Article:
Netanyahu Rejects Criticism of Congress Speech: My Duty Is to Warn About Iran

Premier's remarks follow Haaretz report revealing that Israeli consuls in the U.S. have told the Foreign Ministry that friends of Israel fear the speech will harm ties between the two countries.

ברק רביד - צרובה
Barak Ravid
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File photo: Netanyahu addressing journalists during a press conference with U.S. Secretary of State John Kerry. September 15, 2013.
File photo: Netanyahu addressing journalists during a press conference with U.S. Secretary of State John Kerry. September 15, 2013.Credit: AFP
ברק רביד - צרובה
Barak Ravid

Prime Minister Benjamin Netanyahu on Thursday rejected the harsh criticism sounded by Democrats and friends of Israel in the United States over his plan to address Congress next March.

As reported on Thursday, Israeli consuls across the U.S. told the Foreign Ministry in Jerusalem that these pro-Israel elements in the U.S. were concerned that the speech – an invitation extended by House Speaker John Boehner – would harm Israel's ties with the U.S.

"It’s my duty as the prime minister of Israel to warn about the danger of a nuclear agreement with Iran and to do everything I can to prevent it from coming to fruition before it’s too late,” Netanyahu said in response to the Haaretz report, over the course of a visit to the site of a highway construction project in the Sharon region.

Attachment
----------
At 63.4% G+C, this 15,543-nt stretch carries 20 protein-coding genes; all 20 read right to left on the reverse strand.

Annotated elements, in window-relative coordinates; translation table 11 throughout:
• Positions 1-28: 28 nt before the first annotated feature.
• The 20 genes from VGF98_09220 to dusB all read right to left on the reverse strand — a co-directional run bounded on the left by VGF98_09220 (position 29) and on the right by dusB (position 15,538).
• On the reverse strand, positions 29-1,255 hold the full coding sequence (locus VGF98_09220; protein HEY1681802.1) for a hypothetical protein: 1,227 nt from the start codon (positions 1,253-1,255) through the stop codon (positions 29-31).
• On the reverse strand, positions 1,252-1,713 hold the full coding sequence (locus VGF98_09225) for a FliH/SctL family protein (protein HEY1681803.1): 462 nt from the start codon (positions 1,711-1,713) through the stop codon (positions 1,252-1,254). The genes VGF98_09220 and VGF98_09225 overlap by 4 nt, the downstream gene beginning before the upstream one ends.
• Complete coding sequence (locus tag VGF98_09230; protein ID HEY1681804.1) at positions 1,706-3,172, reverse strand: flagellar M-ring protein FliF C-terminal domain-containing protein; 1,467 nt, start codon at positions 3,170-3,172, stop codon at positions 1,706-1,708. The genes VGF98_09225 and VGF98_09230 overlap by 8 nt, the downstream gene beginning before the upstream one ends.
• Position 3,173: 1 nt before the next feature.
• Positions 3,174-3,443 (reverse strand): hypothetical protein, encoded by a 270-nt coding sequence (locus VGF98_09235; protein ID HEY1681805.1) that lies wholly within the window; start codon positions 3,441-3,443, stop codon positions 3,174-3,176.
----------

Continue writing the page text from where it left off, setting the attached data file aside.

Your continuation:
Netanyahu said he was concerned about comments Iranian President Hassan Rouhani's remarks a day earlier, in which the Iranian leader spoke of the talks with the six major powers - the U.S., Russia, China, France, Britain and Germany - as progressing along the path laid out by Iran.

“This path is leading to Iran becoming a nuclear threshold state with international consent, with all the desired economic concessions,” Netanyahu said. “This means that Iran will be freed of all of the pressures and will attain a situation in which it can arm itself with many nuclear bombs. This is very dangerous for Israel, for the region and for the peace of the entire world.”